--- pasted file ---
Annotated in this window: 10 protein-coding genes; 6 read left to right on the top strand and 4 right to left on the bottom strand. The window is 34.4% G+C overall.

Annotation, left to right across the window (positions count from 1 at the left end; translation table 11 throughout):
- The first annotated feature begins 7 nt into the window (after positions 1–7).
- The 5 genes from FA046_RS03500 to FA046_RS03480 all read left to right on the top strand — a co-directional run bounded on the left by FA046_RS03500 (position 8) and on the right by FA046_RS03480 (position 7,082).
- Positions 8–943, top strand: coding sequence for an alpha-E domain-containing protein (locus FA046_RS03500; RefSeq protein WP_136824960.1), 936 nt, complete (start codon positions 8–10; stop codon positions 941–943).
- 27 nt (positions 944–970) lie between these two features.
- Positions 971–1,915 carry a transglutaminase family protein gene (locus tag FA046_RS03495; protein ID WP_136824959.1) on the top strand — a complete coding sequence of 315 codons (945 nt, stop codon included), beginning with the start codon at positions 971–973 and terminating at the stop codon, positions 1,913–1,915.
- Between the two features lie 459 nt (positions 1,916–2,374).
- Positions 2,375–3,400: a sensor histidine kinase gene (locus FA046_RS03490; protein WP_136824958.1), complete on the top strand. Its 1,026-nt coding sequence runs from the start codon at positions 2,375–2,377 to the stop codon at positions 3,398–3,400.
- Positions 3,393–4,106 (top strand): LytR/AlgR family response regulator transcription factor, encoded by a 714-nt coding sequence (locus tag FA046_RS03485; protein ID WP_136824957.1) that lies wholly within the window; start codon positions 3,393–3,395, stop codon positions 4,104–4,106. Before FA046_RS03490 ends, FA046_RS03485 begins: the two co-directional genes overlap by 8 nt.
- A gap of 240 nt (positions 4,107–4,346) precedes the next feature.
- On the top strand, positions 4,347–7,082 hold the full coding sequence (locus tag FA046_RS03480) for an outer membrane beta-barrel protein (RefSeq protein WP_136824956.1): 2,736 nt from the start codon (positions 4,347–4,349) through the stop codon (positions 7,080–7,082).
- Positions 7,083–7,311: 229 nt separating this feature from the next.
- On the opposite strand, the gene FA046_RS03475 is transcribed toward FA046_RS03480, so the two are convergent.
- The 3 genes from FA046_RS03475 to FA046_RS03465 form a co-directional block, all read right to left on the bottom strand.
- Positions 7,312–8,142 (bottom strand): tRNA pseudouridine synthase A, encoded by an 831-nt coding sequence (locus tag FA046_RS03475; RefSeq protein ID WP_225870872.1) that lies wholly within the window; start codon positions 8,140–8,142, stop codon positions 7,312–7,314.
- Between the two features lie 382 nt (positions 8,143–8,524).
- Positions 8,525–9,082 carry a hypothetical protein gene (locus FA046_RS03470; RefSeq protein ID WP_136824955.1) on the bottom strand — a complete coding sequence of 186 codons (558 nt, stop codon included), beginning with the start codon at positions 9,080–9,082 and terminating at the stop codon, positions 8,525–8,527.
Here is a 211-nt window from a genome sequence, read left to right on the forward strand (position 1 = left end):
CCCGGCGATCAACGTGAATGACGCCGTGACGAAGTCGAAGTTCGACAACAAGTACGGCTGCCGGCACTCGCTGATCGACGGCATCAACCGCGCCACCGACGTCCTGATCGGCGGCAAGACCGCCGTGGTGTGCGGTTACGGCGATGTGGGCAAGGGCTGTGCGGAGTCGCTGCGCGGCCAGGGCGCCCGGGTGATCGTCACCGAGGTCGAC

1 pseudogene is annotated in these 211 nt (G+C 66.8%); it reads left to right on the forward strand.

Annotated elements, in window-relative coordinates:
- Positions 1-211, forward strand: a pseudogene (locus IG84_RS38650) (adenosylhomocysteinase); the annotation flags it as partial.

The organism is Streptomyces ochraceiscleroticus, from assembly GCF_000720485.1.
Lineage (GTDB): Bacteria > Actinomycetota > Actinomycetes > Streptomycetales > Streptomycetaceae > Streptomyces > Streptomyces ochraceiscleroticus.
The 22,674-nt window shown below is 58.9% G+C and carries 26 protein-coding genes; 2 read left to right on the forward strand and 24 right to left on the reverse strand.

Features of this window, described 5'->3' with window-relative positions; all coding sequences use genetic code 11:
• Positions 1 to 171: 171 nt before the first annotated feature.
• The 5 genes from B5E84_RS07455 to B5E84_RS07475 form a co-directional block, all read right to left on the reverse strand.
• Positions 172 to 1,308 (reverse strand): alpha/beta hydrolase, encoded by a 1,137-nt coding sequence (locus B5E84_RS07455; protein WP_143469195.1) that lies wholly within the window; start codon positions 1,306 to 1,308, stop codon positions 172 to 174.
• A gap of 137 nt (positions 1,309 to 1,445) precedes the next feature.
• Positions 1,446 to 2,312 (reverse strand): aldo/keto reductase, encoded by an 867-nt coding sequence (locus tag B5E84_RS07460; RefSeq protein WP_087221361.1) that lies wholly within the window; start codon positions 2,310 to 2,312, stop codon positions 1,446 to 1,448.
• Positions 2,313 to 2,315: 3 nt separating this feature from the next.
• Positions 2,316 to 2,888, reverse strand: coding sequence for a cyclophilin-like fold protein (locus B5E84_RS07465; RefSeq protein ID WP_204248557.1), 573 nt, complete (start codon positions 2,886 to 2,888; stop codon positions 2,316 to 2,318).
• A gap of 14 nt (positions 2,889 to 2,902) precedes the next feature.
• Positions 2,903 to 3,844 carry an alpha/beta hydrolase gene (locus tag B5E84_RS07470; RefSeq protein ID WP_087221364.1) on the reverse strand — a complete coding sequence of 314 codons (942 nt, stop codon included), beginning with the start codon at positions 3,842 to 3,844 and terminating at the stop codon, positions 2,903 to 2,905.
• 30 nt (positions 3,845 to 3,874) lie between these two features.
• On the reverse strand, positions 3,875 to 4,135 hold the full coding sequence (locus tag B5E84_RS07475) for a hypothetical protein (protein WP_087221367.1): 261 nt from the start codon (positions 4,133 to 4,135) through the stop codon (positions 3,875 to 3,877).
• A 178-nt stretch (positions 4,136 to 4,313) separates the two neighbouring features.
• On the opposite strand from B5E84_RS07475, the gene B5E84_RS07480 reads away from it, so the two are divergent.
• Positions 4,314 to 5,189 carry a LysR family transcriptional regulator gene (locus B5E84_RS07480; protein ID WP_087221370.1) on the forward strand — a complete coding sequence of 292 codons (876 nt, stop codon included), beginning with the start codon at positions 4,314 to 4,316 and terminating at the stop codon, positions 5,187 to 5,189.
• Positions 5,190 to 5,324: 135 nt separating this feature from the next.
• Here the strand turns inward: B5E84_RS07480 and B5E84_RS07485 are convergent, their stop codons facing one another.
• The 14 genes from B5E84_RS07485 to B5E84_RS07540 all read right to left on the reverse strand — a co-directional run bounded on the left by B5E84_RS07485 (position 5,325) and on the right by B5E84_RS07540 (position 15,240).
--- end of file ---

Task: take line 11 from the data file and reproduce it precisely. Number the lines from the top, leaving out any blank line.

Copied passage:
- A gap of 240 nt (positions 4,107–4,346) precedes the next feature.